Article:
Originally created in June 2004, Basel II mandates were created by the Basel Committee on Banking Supervision. While Basel II requirements have been superseded by Basel III requirements, which will take place in 2013, the requirements of Basel II are still important and should be noted by any financial firm or bank that intends on making an operational risk strategy.
The Three Pillars
Basel II requirements came in three major pillars, each of which banks were expected to come into compliance with. These pillars were all about how banks manage their risks; credit risk, market risk and operational risk. The pillars told banks and institutions how to deal with risk, gave banks tools to deal with risk, and set out specific guidelines that these businesses need to follow regarding disclosure of their assets, their risks and all other aspects of their business to investors as well as to the public. If properly followed these requirements would lead to a steadier bank that could overcome market shake ups.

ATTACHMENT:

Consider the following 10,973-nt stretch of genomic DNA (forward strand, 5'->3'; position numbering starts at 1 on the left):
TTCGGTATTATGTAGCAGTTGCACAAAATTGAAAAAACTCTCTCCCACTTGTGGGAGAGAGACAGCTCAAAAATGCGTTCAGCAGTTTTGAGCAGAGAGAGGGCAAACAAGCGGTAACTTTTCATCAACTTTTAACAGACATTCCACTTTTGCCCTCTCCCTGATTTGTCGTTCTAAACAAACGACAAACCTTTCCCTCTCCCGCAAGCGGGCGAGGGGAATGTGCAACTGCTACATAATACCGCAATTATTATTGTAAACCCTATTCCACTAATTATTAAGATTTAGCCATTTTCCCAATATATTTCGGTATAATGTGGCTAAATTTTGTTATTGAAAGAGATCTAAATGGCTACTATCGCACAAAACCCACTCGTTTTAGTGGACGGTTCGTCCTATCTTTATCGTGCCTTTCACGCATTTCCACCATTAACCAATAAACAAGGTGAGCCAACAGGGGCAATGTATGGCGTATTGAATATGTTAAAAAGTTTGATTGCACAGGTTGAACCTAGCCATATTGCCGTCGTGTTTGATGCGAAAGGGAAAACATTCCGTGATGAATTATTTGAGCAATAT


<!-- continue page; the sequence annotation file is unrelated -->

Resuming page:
Risk Management and Compliance
Even if you don't have to comply with the rules and regulations set out by this list, it offers good, solid and actionable steps that businesses can take to move ahead through bad economic times.
These requirements were created by some of the most learned bodies and individuals in the business and banking industry to deal with the trials and tribulations that future markets would bring. However they went largely ignored in America until the collapses and burst bubbles of 2008. After that the environment changed drastically, endorsing and support many of the policies that dealt with controlling risk and ensuring that banks and lending institutions had to offer full disclosure of what was happening to anyone investing in them. A policy that may not have prevented, but certainly would have slowed the damage being done by credit default swaps, sub-par mortgage lending and dozens of other unsavory and predatory practices.
The Future and Basel III
While these requirements have been around since 2004, in 2013 more requirements are being issued in the form of Basel III agreements. Basel III, unlike II, focuses on the amounts of money that an institution has to keep on hand in order to prevent being taken by surprise in the event of poor market downturns or collapses. Many of these rules will supersede the old standards, but many of them will simply add new requirements.